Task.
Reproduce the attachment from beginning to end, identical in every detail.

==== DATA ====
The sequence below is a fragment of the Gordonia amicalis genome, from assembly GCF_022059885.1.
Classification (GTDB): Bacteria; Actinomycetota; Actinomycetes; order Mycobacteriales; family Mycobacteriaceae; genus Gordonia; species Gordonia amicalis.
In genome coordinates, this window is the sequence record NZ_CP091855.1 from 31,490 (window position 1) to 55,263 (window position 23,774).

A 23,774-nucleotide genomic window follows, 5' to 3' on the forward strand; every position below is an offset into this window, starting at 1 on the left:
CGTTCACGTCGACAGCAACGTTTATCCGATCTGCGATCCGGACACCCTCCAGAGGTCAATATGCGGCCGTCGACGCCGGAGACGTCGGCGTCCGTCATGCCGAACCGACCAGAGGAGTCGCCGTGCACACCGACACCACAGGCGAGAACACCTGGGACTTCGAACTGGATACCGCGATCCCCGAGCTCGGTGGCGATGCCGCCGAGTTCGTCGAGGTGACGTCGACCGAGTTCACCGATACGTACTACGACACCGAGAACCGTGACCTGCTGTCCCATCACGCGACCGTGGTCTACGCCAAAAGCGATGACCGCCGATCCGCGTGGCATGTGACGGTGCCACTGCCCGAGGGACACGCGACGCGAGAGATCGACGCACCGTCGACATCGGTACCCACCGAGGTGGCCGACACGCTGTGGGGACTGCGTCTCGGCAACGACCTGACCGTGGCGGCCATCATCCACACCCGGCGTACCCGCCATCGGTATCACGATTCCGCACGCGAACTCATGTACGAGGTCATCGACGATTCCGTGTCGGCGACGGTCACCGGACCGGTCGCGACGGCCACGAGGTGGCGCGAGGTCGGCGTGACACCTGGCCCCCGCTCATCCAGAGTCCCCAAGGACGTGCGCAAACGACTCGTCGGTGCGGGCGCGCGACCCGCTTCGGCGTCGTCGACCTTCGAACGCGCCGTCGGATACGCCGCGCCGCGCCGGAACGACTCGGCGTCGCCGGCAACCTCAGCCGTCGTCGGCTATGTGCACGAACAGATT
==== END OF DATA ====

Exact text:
The sequence below is a fragment of the Gordonia amicalis genome, from assembly GCF_022059885.1.
Classification (GTDB): Bacteria; Actinomycetota; Actinomycetes; order Mycobacteriales; family Mycobacteriaceae; genus Gordonia; species Gordonia amicalis.
In genome coordinates, this window is the sequence record NZ_CP091855.1 from 31,490 (window position 1) to 55,263 (window position 23,774).

A 23,774-nucleotide genomic window follows, 5' to 3' on the forward strand; every position below is an offset into this window, starting at 1 on the left:
CGTTCACGTCGACAGCAACGTTTATCCGATCTGCGATCCGGACACCCTCCAGAGGTCAATATGCGGCCGTCGACGCCGGAGACGTCGGCGTCCGTCATGCCGAACCGACCAGAGGAGTCGCCGTGCACACCGACACCACAGGCGAGAACACCTGGGACTTCGAACTGGATACCGCGATCCCCGAGCTCGGTGGCGATGCCGCCGAGTTCGTCGAGGTGACGTCGACCGAGTTCACCGATACGTACTACGACACCGAGAACCGTGACCTGCTGTCCCATCACGCGACCGTGGTCTACGCCAAAAGCGATGACCGCCGATCCGCGTGGCATGTGACGGTGCCACTGCCCGAGGGACACGCGACGCGAGAGATCGACGCACCGTCGACATCGGTACCCACCGAGGTGGCCGACACGCTGTGGGGACTGCGTCTCGGCAACGACCTGACCGTGGCGGCCATCATCCACACCCGGCGTACCCGCCATCGGTATCACGATTCCGCACGCGAACTCATGTACGAGGTCATCGACGATTCCGTGTCGGCGACGGTCACCGGACCGGTCGCGACGGCCACGAGGTGGCGCGAGGTCGGCGTGACACCTGGCCCCCGCTCATCCAGAGTCCCCAAGGACGTGCGCAAACGACTCGTCGGTGCGGGCGCGCGACCCGCTTCGGCGTCGTCGACCTTCGAACGCGCCGTCGGATACGCCGCGCCGCGCCGGAACGACTCGGCGTCGCCGGCAACCTCAGCCGTCGTCGGCTATGTGCACGAACAGATT